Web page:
For Mayor John DeStefano, preparing New Haven children for the future has been a top priority.
“At the end of the day, our goal is to have kids emerge from the New Haven Public School district prepared and ready for college and lifelong learning and success,” said DeStefano.
But in order to do that, Mayor DeStefano sought to change both where and how students went to school. One tall order of business was renovating or replacing 40 school buildings in the district to make them schools where parents want to send their children.
“When I was growing up in New Haven, there were three high schools. Now there are nine. They provide choice, smaller learning environments, more productive learning environments,” said Mayor John DeStefano.
Four years ago, the district implemented New Haven School change, where teachers inside every New Haven school are held accountable for what happens in their classrooms and given the support they need to engage their students.
“Our goal here is to be collaborative in what we do, and we’re not doing anything to anybody. We’re working with teachers, administrators and parents, in other words, organizing all the adults on behalf of kids,” said DeStefano.
The district also added incentives for students, specifically with the Promise Program, which offers scholarships to high-achieving high school students.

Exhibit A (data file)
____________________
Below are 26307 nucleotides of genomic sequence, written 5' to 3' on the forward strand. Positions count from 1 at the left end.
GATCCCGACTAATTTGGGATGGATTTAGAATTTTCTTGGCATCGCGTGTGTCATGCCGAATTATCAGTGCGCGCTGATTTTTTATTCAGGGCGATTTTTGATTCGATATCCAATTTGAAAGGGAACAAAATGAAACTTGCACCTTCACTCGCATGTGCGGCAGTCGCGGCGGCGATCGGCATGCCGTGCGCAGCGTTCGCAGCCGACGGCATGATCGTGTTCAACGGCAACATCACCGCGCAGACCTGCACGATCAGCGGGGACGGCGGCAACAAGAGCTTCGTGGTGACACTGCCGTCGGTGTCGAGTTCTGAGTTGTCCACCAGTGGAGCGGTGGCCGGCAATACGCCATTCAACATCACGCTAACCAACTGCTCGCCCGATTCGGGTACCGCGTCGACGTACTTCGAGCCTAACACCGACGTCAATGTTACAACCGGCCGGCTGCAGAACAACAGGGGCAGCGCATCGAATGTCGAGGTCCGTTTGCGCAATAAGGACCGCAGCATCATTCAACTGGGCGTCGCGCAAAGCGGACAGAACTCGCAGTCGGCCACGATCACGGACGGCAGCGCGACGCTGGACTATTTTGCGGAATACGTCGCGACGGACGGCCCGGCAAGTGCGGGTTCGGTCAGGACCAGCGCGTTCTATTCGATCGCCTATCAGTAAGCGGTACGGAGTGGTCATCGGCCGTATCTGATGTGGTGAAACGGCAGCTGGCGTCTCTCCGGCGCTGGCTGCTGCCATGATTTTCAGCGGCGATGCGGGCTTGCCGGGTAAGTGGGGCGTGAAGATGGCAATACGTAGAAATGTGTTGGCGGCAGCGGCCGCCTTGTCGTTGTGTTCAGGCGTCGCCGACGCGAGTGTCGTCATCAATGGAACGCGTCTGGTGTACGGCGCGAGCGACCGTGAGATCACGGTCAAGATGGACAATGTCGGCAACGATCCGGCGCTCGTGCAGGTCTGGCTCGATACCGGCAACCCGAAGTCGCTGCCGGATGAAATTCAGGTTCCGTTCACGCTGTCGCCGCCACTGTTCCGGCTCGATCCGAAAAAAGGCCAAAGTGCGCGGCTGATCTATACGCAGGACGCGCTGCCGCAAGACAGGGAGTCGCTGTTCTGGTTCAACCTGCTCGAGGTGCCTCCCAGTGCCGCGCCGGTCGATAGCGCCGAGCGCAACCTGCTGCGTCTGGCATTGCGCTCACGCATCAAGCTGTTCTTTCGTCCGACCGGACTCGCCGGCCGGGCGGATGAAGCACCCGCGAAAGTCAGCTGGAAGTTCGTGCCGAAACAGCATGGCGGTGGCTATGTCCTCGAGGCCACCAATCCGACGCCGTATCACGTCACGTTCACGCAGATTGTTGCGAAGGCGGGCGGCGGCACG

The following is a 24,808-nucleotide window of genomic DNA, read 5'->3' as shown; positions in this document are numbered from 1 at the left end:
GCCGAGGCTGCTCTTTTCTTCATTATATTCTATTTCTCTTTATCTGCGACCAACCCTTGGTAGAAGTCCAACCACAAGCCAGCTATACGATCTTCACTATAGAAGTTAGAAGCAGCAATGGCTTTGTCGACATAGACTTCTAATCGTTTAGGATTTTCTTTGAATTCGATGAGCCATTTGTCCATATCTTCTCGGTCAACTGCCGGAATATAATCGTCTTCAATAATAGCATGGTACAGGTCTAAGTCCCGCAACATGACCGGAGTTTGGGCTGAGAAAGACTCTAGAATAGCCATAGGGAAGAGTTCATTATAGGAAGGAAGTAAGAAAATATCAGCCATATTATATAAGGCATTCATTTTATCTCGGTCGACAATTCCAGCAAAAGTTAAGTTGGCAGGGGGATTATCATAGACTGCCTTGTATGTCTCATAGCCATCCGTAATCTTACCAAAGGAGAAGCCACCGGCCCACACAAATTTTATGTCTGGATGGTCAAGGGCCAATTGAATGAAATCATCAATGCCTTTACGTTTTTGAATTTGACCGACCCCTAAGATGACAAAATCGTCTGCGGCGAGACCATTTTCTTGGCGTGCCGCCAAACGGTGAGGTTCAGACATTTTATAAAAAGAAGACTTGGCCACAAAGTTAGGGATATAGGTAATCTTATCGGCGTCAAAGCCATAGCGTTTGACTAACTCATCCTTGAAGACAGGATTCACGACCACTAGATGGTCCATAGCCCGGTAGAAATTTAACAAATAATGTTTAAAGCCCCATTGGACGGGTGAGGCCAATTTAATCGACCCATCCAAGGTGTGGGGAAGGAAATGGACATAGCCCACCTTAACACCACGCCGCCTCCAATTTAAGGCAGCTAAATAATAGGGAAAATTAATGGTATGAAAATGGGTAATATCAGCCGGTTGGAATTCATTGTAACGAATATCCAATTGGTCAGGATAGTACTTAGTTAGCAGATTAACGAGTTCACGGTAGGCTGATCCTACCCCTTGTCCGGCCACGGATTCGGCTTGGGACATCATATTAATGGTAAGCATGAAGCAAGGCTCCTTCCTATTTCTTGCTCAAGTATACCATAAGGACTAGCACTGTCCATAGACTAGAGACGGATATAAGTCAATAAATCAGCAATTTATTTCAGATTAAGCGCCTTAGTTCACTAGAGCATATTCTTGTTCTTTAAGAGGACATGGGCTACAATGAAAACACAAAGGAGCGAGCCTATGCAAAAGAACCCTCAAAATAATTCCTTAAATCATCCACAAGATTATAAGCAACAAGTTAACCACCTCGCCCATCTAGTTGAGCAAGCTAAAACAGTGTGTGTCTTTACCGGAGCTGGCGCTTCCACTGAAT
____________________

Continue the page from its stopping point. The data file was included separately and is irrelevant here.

“We began to recognize that we need to be concerned about did they have not only the talent and prepared to go onto college, but did they have the resources, and that’s where the Community Foundation, Yale University under President Levin, provided the resources to launch New Haven Promise,” said DeStefano.
As of this year, there are 420 students on Promise Scholarships. Retired School Superintendent Dr. Reginald Mayo worked with DeStefano on Promise and other school initiatives for two decades.
“He probably is the greatest visionary that I’ve ever seen in my entire life. John has vision that is unbelievable about all things,” said Dr. Mayo.
Dr. Mayo says DeStefano was also persistent and had the expertise when it came to getting things funded like the $1.7 billion school rebuilding project.
“We were going to paint a few schools. We’re going to put some windows in some of the schools. We're going to bring some up to code. This guy’s sitting here talking about rebuilding every school. I couldn’t believe it,” said Dr. Mayo.
Not that every idea DeStefano had went unchallenged. When he helped to implement school reform four years ago, there was concern from teachers about losing their jobs because of a new evaluation system. Dr. Mayo says that concern was met head on. Four years later, the teachers’ union just ratified a new contract building on school change.
“It's increased responsibility and increased accountability, and we're fine with that. If we have a good evaluation system in place, which we do, and it's followed with fidelity, we have no problem,” said David Cicarella, who is the New Haven Teachers Federation President.
But Mayor DeStefano says school change is something New Haven has to remain consistent with.
“You got to do it today, you got do it tomorrow, you got to do it next week, you got to do it next year, rather than treat it as a flavor of the month. Keep at it. Do the work,” said DeStefano.